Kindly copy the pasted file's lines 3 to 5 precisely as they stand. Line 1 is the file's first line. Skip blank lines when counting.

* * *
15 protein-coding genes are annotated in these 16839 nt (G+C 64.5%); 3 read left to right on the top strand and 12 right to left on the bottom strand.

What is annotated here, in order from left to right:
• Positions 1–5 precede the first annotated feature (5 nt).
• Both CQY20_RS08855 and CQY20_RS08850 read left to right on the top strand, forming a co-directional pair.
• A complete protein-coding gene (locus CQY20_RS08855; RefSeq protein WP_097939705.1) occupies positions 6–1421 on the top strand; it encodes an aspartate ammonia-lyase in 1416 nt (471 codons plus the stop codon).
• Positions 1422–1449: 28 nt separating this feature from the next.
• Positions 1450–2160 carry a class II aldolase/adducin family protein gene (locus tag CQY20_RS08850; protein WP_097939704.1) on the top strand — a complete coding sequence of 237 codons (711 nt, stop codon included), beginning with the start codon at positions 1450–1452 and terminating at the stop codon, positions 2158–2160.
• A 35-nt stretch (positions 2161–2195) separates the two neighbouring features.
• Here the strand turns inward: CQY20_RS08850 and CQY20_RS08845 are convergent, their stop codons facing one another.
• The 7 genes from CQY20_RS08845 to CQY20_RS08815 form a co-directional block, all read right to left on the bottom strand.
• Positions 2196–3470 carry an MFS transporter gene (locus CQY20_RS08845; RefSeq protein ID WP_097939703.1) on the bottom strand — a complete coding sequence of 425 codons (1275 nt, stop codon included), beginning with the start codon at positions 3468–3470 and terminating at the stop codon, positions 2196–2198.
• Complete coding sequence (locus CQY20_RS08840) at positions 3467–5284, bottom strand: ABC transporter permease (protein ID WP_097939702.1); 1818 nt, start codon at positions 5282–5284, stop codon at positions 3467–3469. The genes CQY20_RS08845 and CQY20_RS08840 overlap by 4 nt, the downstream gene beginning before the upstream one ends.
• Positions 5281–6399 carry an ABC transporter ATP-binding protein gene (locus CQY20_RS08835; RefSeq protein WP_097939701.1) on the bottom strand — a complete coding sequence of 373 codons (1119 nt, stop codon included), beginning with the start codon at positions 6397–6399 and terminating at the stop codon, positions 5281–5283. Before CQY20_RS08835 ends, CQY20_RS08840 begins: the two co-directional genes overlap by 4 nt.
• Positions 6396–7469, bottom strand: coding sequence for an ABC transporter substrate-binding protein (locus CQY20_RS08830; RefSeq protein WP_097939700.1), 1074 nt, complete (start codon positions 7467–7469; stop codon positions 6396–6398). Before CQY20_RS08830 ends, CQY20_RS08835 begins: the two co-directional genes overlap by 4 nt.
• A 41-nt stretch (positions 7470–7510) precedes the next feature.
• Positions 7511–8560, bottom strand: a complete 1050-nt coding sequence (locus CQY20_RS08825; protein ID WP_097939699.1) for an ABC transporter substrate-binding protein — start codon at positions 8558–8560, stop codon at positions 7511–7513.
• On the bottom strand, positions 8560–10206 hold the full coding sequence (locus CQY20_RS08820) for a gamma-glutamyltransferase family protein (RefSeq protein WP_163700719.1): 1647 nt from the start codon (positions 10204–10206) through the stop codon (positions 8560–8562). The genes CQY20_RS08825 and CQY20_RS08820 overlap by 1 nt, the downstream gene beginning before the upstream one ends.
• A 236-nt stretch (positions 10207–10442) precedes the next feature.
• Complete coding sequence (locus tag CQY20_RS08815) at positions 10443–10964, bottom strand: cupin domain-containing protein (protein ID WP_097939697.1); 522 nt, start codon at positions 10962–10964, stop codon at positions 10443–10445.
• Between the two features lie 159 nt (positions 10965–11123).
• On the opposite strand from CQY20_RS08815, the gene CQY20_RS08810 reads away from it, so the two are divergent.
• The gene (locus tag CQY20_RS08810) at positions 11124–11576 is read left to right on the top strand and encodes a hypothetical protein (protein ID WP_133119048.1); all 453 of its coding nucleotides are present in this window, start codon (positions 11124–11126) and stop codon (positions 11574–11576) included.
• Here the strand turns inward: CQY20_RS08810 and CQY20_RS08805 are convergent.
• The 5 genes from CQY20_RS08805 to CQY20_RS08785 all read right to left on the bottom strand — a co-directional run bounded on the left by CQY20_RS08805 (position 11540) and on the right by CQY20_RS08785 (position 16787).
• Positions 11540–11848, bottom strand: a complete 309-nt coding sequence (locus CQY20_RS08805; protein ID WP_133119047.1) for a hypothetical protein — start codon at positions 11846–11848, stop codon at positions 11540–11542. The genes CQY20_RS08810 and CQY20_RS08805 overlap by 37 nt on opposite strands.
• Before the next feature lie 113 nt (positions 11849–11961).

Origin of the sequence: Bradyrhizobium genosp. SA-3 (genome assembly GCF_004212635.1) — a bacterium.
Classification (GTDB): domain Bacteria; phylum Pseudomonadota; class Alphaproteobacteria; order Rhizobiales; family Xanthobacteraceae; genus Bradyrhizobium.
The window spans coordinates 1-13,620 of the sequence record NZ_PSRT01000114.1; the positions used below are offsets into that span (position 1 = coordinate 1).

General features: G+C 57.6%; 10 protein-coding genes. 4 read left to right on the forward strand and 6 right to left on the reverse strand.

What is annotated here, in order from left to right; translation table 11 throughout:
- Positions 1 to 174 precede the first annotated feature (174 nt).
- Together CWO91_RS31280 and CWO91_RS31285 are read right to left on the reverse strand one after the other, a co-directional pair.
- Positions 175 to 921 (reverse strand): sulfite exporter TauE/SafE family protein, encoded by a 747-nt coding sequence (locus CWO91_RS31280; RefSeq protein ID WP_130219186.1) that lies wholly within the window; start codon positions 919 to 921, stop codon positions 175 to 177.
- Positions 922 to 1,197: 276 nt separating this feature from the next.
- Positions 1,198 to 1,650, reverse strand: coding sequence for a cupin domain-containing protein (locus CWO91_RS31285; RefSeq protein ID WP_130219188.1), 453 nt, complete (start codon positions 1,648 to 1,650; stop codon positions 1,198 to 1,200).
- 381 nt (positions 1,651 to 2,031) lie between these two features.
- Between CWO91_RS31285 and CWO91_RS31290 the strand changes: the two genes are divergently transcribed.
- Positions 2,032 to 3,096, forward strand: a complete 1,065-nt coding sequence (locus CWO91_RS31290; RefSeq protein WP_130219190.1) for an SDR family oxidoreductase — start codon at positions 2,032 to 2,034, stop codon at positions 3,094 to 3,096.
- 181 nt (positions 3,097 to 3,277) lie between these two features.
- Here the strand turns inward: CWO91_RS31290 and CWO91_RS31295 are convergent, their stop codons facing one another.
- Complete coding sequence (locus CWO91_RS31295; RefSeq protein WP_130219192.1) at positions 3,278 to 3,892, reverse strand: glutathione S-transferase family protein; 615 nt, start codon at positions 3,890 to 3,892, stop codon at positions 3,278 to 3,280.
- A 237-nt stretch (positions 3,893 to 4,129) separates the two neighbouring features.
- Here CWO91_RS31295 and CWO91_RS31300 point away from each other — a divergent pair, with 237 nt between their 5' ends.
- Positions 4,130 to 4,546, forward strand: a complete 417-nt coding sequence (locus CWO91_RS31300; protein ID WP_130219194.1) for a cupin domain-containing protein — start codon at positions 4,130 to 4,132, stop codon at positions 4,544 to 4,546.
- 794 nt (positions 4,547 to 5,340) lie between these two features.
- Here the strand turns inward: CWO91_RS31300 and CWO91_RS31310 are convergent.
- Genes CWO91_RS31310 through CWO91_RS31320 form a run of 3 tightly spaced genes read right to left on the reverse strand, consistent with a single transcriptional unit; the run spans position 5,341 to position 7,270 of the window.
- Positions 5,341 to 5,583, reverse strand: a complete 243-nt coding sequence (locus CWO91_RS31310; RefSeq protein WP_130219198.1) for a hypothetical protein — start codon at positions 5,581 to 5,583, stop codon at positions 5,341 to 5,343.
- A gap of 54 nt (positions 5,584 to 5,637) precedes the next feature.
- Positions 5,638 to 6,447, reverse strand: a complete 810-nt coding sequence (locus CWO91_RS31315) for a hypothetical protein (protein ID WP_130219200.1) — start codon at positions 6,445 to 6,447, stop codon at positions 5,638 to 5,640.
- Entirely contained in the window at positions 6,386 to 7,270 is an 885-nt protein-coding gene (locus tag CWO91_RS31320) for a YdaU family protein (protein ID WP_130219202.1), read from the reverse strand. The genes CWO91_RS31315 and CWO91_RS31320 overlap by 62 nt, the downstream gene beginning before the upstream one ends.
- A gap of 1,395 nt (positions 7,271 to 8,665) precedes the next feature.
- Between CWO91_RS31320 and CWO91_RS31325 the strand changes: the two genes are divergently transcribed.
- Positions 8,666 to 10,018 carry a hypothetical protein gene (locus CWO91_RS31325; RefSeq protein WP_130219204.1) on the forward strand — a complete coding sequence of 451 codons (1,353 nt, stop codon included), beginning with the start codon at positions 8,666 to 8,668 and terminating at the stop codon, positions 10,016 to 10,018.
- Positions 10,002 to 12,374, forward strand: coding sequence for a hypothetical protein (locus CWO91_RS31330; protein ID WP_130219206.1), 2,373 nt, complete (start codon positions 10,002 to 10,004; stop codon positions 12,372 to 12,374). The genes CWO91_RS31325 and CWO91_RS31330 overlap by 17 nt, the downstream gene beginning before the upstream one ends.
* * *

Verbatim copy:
• Positions 1–5 precede the first annotated feature (5 nt).
• Both CQY20_RS08855 and CQY20_RS08850 read left to right on the top strand, forming a co-directional pair.
• A complete protein-coding gene (locus CQY20_RS08855; RefSeq protein WP_097939705.1) occupies positions 6–1421 on the top strand; it encodes an aspartate ammonia-lyase in 1416 nt (471 codons plus the stop codon).